Note: It’s assumed that whole HRA received by the tax payer is allowable under income tax laws.

*Cess is not taken into account while calculating the final tax liability

Now, there is one very interesting point. Say if Mr. Smart is willing to invest 30,000 more in LIC, then his tax liability will be ZERO. This is on account of relief under section 87A. This section gives a tax relief of up to Rs. 12,500 for small tax payers.

It’s crystal clear that Mr. Smart should opt for old regime from the above study.

What if Mr. Smart doesn’t invest in LIC and pay medical insurance?

The tax computation under new regime will remain same as there is no change in his income.

However, the tax computation under old regime will change drastically.

Calculation of Taxable Income

Calculation of Taxable Income

Calculation of Tax Liability:

Tax Liability

In this scenario, Mr. Smart should act smart and opt for new regime as its beneficial by Rs. 13,000.

One can save up to Rs. 75,000 (excluding surcharge & cess) opting new regime. A comparative study is as below:

A comparative study Chart


-Its assumed that the individual has no applicable deductions/exemptions as per old regime including loss on self-occupied house property.

-Tax liability is calculated excluding cess and surcharge (if any).

-87A relief is applicable for individuals earning up to Rs.5,00,000 and hence no tax.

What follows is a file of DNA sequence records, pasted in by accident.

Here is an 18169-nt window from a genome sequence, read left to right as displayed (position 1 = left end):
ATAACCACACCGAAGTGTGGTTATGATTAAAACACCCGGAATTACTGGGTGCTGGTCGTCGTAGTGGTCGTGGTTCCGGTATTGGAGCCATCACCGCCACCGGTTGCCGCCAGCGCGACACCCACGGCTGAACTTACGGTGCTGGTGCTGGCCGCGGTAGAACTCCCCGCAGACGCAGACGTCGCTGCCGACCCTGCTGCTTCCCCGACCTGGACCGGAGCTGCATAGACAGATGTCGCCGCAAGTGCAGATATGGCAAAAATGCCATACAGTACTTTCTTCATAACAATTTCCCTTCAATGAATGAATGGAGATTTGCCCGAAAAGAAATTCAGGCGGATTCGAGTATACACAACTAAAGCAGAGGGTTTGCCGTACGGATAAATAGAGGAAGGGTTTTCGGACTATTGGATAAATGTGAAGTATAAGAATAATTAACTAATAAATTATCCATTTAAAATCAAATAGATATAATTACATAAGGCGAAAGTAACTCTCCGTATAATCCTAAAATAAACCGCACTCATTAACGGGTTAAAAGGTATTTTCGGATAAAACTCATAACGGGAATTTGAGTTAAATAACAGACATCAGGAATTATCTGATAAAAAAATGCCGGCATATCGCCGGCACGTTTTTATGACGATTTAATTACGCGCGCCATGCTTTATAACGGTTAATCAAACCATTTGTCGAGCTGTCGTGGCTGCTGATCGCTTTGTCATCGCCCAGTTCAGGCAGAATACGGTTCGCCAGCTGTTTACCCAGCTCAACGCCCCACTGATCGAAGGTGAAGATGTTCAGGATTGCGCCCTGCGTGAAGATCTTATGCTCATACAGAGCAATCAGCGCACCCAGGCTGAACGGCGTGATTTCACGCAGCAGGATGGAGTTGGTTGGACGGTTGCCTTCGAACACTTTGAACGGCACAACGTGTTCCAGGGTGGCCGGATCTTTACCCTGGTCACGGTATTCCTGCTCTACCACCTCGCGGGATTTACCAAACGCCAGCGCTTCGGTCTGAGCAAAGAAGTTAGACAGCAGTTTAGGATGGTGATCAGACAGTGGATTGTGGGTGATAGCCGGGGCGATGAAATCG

-Basic exemption income slab in case of a senior citizen and super senior citizen remain at the same 3 lakhs and 5 lakhs respectively.


It’s very clear that the changes introduced doesn’t make things easier for tax payers. One shall choose the regime which is most beneficial for him. New regime will do good to someone who is not intending to invest any money in any tax savings plan.

If you are looking to fulfill your financial obligation, namely- wealth creation through investments in tax saving instruments, paying premium to address your life/health insurance needs, EMI on educational loan, buying a house with home loan etc. the older regime still works in the interest of your financial wellbeing.

Download  tax planner in Excel Format

I hope you have found the information in the article useful. If you would like to discuss any of the points raised, please contact me at [email protected]

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Qualification: CA in Practice
Location: Kerala, Kerala, IN
Member Since: 20 May 2020 | Total Posts: 4
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  1. Jos says:

    Thanks for clarifying the confusion regarding old and new regime. Being a pensioner with deposits, now it is clear that I should opt old. Keep guiding fogged souls like me..thx

  2. Lalithakeshavdas says:

    Sir. Quite knowledgeable. Kindly send me the full article to my above email. Thank you for helping us as it was quite confusing. I am a pensioner drawing less than five lakhs per annum (more than four lakhs. ) I have a SCSS account and a few FDs For me I feel old tax regime is more appropriate.

  3. Narayan Udawant says:

    Awesomely elaborated Rahul sir, nice.
    Thanks for letting me understand this n solving some criticalities from my knowledge base.

  4. Prem Sagar Kunde says:

    Even though u r young, u got old world virtues in u. I am happy to go through this article. U have very vividly explained the situation. I am in this line since 1922Act, and continuing by the grace of God. Keep it up. All success to u… With best wishes Kunde

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April 2021